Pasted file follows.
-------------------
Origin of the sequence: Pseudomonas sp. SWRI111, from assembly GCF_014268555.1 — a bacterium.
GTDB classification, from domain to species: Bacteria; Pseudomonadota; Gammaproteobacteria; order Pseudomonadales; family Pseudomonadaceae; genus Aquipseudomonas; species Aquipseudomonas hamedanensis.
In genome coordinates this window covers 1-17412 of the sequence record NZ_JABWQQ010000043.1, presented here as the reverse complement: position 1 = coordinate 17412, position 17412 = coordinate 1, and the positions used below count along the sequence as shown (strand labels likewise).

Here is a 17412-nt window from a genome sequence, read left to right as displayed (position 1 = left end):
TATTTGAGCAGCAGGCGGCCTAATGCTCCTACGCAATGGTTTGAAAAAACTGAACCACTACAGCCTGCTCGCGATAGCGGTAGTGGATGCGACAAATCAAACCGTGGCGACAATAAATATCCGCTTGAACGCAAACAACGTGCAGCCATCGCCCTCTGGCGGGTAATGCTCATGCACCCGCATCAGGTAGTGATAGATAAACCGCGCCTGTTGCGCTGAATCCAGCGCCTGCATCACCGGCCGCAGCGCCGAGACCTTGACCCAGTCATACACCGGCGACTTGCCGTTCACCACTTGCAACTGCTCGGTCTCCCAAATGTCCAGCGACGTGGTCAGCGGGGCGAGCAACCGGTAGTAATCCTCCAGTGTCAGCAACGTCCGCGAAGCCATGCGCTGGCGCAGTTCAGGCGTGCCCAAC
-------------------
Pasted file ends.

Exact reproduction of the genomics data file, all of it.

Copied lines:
Origin of the sequence: Pseudomonas sp. SWRI111, from assembly GCF_014268555.1 — a bacterium.
GTDB classification, from domain to species: Bacteria; Pseudomonadota; Gammaproteobacteria; order Pseudomonadales; family Pseudomonadaceae; genus Aquipseudomonas; species Aquipseudomonas hamedanensis.
In genome coordinates this window covers 1-17412 of the sequence record NZ_JABWQQ010000043.1, presented here as the reverse complement: position 1 = coordinate 17412, position 17412 = coordinate 1, and the positions used below count along the sequence as shown (strand labels likewise).

Here is a 17412-nt window from a genome sequence, read left to right as displayed (position 1 = left end):
TATTTGAGCAGCAGGCGGCCTAATGCTCCTACGCAATGGTTTGAAAAAACTGAACCACTACAGCCTGCTCGCGATAGCGGTAGTGGATGCGACAAATCAAACCGTGGCGACAATAAATATCCGCTTGAACGCAAACAACGTGCAGCCATCGCCCTCTGGCGGGTAATGCTCATGCACCCGCATCAGGTAGTGATAGATAAACCGCGCCTGTTGCGCTGAATCCAGCGCCTGCATCACCGGCCGCAGCGCCGAGACCTTGACCCAGTCATACACCGGCGACTTGCCGTTCACCACTTGCAACTGCTCGGTCTCCCAAATGTCCAGCGACGTGGTCAGCGGGGCGAGCAACCGGTAGTAATCCTCCAGTGTCAGCAACGTCCGCGAAGCCATGCGCTGGCGCAGTTCAGGCGTGCCCAAC